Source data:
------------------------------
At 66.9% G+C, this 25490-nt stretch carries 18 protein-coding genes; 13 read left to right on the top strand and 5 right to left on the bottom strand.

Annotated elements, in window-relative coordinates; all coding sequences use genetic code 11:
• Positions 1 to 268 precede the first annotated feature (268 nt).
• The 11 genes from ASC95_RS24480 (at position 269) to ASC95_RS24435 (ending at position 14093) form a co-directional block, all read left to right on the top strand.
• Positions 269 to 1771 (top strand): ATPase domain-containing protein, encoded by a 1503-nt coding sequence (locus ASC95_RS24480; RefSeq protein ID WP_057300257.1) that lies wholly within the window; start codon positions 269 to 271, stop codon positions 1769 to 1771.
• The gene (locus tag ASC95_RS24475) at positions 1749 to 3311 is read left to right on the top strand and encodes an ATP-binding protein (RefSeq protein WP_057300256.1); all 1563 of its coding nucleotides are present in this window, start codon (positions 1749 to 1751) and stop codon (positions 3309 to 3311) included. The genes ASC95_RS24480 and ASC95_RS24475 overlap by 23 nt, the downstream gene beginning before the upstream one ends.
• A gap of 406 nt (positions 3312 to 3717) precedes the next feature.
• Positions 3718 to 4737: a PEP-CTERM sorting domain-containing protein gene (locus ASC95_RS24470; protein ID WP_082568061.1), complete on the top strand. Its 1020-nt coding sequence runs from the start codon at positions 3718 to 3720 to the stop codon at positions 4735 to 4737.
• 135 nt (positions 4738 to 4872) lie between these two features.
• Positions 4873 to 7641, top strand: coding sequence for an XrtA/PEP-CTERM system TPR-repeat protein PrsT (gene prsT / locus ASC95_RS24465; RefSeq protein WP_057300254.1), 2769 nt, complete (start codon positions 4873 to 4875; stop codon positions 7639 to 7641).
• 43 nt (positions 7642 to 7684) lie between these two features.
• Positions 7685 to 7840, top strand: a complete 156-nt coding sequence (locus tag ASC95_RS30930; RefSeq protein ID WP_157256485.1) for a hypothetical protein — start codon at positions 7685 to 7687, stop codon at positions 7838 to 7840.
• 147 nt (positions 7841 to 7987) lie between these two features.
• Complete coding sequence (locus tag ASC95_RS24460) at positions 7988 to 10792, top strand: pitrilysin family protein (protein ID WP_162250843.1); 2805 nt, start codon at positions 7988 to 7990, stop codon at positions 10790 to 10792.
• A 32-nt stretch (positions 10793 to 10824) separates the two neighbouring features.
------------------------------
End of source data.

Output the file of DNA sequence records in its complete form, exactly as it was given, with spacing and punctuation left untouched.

At 66.9% G+C, this 25490-nt stretch carries 18 protein-coding genes; 13 read left to right on the top strand and 5 right to left on the bottom strand.

Annotated elements, in window-relative coordinates; all coding sequences use genetic code 11:
• Positions 1 to 268 precede the first annotated feature (268 nt).
• The 11 genes from ASC95_RS24480 (at position 269) to ASC95_RS24435 (ending at position 14093) form a co-directional block, all read left to right on the top strand.
• Positions 269 to 1771 (top strand): ATPase domain-containing protein, encoded by a 1503-nt coding sequence (locus ASC95_RS24480; RefSeq protein ID WP_057300257.1) that lies wholly within the window; start codon positions 269 to 271, stop codon positions 1769 to 1771.
• The gene (locus tag ASC95_RS24475) at positions 1749 to 3311 is read left to right on the top strand and encodes an ATP-binding protein (RefSeq protein WP_057300256.1); all 1563 of its coding nucleotides are present in this window, start codon (positions 1749 to 1751) and stop codon (positions 3309 to 3311) included. The genes ASC95_RS24480 and ASC95_RS24475 overlap by 23 nt, the downstream gene beginning before the upstream one ends.
• A gap of 406 nt (positions 3312 to 3717) precedes the next feature.
• Positions 3718 to 4737: a PEP-CTERM sorting domain-containing protein gene (locus ASC95_RS24470; protein ID WP_082568061.1), complete on the top strand. Its 1020-nt coding sequence runs from the start codon at positions 3718 to 3720 to the stop codon at positions 4735 to 4737.
• 135 nt (positions 4738 to 4872) lie between these two features.
• Positions 4873 to 7641, top strand: coding sequence for an XrtA/PEP-CTERM system TPR-repeat protein PrsT (gene prsT / locus ASC95_RS24465; RefSeq protein WP_057300254.1), 2769 nt, complete (start codon positions 4873 to 4875; stop codon positions 7639 to 7641).
• 43 nt (positions 7642 to 7684) lie between these two features.
• Positions 7685 to 7840, top strand: a complete 156-nt coding sequence (locus tag ASC95_RS30930; RefSeq protein ID WP_157256485.1) for a hypothetical protein — start codon at positions 7685 to 7687, stop codon at positions 7838 to 7840.
• 147 nt (positions 7841 to 7987) lie between these two features.
• Complete coding sequence (locus tag ASC95_RS24460) at positions 7988 to 10792, top strand: pitrilysin family protein (protein ID WP_162250843.1); 2805 nt, start codon at positions 7988 to 7990, stop codon at positions 10790 to 10792.
• A 32-nt stretch (positions 10793 to 10824) separates the two neighbouring features.